Sermon preached in Rye Lane Chapel, Sunday morning October 3rd, 1954

"Then said he unto me, Fear not, Daniel: for from the first day that thou didst set thine heart to understand, and to humble thyself before thy God thy words were heard, and I am come because of thy words." Daniel, 10:12.

PRAYER is a theme about which many sermons are preached, but which I think we may say that most of us are illogical. If prayer is not important we have given it undue prominence. If it is important we have failed to give it the place that is its due. We must make up our minds individually as to whether it is or is not vitally important. It is easy to leave the impression on a new convert that prayer is a duty, and when it is that, it has ceased to be prayer. If prayer is the Christian's vital breath, then most of us are lacking in vitality. On the other hand, the relatively insignificant place of prayer in our lives is due to the fact that probably we have not sincerely faced up to the revelation of Scripture concerning prayer. We persist in thinking that prayer is an optional ministry for which we may find time if other and more important duties permit.

To that must be added two things at least. Prayer is always irksome at first. It is like the early days of drudgery in any art and too soon we give up. Or, secondly, we have not found prayer to be a working factor in our lives. We find prayer helpful in a subjective way. We are conscious that when we have worshipped and prayed, there has been benefit, but as a general rule we think its usefulness ends at that. Few indeed have followed prayer to its logical conclusion. It requires that we believe in the reality of an invisible realm. It is not like a toy telephone into which a little child may speak without making connection. If that were so and we were to indulge in it, it would mean the gradual deterioration of the individual and of the race. Our minds mature not by talking to ourselves or indulging in introspective imagination, but in contact in various ways with other and greater minds.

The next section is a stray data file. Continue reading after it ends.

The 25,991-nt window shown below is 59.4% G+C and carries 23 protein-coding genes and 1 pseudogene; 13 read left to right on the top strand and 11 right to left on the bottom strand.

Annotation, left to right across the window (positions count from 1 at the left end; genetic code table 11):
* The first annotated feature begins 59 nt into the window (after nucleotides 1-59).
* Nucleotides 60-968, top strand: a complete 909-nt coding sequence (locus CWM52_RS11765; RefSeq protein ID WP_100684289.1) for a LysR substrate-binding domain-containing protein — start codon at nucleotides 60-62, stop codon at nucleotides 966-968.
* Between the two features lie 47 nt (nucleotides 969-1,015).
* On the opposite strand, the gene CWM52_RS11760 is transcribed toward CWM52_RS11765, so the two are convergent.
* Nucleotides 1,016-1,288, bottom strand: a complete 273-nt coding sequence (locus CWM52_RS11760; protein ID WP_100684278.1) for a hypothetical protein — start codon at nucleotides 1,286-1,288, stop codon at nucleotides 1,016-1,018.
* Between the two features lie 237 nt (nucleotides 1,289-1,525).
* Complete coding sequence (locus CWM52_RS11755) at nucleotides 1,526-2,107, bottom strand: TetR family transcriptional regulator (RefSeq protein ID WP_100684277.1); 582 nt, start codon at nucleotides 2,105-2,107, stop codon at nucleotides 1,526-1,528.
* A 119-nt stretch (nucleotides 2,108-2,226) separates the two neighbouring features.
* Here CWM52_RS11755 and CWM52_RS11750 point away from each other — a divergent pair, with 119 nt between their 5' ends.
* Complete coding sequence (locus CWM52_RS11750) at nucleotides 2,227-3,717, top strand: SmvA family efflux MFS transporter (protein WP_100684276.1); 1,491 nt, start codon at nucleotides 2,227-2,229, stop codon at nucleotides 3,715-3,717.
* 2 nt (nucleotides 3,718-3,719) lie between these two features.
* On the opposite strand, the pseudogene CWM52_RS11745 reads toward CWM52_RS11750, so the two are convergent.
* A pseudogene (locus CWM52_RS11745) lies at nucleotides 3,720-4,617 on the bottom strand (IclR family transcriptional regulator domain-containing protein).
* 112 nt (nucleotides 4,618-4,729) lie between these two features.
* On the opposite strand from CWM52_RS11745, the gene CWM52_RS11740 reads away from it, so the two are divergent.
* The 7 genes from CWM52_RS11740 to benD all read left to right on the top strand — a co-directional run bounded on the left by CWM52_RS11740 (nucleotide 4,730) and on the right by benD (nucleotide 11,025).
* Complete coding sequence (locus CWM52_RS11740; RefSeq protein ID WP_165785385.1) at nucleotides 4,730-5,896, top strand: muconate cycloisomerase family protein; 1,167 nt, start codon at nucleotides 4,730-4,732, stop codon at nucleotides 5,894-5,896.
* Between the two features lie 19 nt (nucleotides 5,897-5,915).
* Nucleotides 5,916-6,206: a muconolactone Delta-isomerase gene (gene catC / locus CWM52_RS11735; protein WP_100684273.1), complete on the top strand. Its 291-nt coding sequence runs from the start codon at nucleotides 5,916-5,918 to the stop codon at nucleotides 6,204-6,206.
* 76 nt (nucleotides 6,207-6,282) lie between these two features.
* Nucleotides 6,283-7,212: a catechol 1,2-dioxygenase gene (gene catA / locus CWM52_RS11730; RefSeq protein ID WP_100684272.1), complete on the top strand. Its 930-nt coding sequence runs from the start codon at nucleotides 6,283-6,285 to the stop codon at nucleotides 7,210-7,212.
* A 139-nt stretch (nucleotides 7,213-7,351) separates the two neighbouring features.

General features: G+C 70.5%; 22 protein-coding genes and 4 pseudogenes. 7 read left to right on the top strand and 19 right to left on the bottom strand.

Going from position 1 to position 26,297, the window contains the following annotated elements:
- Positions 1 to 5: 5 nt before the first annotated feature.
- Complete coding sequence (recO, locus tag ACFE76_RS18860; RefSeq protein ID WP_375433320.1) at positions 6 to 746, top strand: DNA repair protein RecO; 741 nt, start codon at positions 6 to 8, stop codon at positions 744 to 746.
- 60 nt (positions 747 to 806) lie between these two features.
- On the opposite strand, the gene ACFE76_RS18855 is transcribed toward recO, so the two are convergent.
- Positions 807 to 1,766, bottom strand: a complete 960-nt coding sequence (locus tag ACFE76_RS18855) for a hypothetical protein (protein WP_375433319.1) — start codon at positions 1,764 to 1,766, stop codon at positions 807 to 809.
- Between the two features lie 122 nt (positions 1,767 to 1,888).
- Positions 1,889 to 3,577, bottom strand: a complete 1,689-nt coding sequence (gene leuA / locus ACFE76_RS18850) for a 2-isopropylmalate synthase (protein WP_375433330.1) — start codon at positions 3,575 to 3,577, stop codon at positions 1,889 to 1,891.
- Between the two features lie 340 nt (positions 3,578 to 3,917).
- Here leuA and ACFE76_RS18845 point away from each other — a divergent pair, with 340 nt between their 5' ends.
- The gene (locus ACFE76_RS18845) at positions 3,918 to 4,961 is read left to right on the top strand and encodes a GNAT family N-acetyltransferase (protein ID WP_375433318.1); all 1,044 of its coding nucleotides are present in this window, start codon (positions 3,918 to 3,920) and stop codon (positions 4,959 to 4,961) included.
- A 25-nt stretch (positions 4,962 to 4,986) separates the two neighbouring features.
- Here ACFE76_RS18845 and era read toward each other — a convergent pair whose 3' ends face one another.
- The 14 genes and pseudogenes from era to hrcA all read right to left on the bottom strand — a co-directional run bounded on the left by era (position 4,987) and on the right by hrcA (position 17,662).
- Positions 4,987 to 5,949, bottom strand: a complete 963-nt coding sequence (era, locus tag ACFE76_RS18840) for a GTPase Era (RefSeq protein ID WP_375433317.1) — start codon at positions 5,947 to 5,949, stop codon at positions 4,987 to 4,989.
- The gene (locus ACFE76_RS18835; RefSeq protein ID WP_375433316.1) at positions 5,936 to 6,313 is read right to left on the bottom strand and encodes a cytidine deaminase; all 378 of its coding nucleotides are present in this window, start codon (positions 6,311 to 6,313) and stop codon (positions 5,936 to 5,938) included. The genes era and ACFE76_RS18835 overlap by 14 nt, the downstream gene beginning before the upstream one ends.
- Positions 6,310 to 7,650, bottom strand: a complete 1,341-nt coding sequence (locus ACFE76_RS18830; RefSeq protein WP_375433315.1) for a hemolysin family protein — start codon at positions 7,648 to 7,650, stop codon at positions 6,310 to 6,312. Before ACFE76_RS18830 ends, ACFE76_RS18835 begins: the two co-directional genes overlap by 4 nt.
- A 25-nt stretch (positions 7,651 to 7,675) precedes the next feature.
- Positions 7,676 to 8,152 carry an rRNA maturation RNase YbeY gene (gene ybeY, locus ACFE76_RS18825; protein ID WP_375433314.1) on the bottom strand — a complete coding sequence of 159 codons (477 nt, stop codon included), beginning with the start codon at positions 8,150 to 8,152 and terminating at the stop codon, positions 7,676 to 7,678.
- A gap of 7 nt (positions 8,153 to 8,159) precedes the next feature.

It also means not only the reality, but the superiority of the invisible. So far as we know, the other realm make no prayers to anybody on this side which is called the visible. Prayer experience, so far as petition is concerned, is from the visible to the invisible. We seek the aid of the invisible. We know of no seeking by the invisible of the aid of the visible. Thirdly, so far as we know, this strange ministry of prayer is the one means by which we can reach into the realm of the invisible with our thoughts, desires, longings and faith. It may be asked whether a person can live without praying, and the answer is most certainly. It is clear, however, that the operation of such lives is distinctly circumscribed.